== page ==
As I was holiday shopping on Amazon.com this year, I discovered items that I had put in my wish list over the last several years. Some of these are big ticket items that I’m not yet ready to purchase, but want to remember. But others were things I wanted, but was in too much of a hurry or was feeling too poor to order on the spot. And then I promptly forgot about them. I have since sent out invitations to view my wish list to select friends and family members, but, in each case, I had to send a separate email to each person telling them to whom I had sent the list (they all know each other) so that the gifts wouldn’t be duplicated.
Amazon—and many other etailers—do a good job with wish lists. Looking back at the capabilities, I saw a lot of flexibility. I can create multiple wish lists, give each item a priority, and add comments. But what I really wanted to do was to be able to send out specific items to specific recipients—I’d rather get the frying pans from my brother and the negligee from a girlfriend. I could have set up separate lists, but that was such a bother.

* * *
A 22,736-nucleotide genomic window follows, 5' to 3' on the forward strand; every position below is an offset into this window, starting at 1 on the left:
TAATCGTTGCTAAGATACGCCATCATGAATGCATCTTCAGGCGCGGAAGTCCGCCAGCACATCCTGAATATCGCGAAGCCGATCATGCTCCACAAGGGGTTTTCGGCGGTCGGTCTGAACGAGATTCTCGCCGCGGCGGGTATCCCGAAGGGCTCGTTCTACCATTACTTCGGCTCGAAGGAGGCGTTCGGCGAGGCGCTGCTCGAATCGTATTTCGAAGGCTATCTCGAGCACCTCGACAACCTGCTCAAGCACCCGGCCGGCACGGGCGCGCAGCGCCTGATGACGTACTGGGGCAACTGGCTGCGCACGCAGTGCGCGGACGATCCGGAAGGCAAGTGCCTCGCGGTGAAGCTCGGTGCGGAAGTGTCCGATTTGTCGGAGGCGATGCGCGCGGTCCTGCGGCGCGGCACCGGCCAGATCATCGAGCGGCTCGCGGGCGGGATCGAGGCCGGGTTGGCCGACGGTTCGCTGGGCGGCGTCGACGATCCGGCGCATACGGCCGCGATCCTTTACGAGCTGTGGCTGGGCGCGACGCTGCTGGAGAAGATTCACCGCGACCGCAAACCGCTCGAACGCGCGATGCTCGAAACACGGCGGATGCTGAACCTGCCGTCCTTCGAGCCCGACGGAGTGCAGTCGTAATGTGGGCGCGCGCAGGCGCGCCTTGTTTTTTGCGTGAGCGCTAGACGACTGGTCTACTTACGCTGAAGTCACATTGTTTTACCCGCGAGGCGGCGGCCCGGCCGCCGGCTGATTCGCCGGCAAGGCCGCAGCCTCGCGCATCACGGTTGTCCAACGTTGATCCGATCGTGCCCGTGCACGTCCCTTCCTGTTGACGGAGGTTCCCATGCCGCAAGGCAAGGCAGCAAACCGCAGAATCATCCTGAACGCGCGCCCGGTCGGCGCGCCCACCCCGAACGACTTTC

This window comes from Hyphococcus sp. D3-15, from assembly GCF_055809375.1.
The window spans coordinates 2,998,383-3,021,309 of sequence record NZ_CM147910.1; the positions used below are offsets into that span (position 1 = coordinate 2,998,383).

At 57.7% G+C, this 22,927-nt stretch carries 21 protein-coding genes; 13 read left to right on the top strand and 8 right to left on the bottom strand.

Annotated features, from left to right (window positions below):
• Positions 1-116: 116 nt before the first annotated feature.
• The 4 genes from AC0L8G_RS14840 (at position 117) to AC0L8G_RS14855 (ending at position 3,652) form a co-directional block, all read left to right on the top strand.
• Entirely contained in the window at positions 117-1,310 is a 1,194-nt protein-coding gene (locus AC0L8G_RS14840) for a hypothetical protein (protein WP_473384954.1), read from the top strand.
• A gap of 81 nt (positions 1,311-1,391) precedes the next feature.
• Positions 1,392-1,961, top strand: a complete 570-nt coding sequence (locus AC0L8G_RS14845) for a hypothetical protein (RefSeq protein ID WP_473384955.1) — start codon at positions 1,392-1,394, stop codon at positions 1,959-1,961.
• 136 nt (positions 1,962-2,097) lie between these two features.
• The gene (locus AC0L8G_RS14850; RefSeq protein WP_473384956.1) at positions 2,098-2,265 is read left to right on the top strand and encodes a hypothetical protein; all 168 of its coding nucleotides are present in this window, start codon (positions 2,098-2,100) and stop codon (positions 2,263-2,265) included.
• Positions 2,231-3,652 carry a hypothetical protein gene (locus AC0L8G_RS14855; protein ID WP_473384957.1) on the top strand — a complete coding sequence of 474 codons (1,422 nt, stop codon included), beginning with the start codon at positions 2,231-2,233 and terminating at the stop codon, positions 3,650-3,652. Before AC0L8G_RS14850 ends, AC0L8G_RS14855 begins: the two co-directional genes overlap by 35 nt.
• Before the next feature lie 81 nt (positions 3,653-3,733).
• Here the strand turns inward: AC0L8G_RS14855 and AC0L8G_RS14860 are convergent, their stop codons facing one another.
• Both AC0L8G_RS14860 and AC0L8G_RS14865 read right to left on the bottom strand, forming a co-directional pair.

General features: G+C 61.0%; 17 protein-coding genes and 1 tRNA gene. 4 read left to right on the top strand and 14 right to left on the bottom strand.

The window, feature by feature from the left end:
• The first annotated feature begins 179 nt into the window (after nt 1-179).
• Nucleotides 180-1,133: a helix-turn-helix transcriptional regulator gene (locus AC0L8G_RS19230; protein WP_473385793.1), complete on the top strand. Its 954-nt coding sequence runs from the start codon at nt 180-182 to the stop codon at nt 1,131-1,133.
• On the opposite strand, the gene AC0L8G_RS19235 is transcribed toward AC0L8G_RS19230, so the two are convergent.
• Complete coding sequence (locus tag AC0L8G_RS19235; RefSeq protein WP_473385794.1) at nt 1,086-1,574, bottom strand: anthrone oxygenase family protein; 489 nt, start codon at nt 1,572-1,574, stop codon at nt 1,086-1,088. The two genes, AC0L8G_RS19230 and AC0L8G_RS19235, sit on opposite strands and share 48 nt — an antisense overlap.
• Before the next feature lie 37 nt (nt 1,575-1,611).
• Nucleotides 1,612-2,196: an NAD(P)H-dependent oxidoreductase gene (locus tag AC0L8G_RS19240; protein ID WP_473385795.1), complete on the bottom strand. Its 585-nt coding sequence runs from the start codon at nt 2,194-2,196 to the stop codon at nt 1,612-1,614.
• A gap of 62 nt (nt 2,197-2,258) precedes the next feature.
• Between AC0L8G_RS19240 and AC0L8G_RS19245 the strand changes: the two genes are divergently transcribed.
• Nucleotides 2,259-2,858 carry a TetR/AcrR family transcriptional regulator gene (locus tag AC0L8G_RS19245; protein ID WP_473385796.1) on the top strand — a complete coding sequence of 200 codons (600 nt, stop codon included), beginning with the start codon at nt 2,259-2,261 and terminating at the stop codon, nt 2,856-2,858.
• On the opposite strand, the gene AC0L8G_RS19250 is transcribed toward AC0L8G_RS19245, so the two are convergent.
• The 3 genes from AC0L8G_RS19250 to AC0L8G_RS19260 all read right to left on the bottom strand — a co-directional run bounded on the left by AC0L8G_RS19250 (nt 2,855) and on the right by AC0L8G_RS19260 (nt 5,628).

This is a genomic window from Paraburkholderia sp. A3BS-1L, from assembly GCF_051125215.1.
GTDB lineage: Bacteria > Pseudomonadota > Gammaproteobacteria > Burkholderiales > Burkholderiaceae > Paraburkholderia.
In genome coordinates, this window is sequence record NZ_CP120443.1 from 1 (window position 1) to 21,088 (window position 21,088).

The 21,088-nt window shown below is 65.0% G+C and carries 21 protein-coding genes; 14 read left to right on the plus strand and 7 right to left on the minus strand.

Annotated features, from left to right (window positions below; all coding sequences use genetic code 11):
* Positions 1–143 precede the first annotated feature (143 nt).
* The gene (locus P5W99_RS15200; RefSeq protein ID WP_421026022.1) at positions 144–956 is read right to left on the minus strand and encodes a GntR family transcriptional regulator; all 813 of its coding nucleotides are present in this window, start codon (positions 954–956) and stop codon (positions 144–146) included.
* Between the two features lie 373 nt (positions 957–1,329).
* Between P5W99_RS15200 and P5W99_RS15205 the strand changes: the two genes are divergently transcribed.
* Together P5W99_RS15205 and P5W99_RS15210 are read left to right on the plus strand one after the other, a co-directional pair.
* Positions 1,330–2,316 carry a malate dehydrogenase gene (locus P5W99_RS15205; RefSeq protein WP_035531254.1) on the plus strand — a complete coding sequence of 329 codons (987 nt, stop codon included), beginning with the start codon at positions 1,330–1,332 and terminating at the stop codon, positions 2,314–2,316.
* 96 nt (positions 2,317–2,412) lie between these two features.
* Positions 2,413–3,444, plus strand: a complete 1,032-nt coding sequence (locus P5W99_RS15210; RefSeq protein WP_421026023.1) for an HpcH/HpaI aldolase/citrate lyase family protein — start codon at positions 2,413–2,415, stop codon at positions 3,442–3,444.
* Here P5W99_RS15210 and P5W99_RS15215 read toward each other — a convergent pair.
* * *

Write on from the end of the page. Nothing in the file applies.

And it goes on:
And then I started wondering why Amazon hadn’t ever “pinged” me about the things I wished for. It seems to me that a wish list is a great marketing vehicle for Amazon and a terrific reminder about things I might list to get for the holidays.
This started me on the road to my article this week, “ All I Want for the Holidays: A Wish List to My Favorite Retailers and Etailers.” I started daydreaming about how these merchants could help me give and receive the perfect gifts this season…and make money in the process!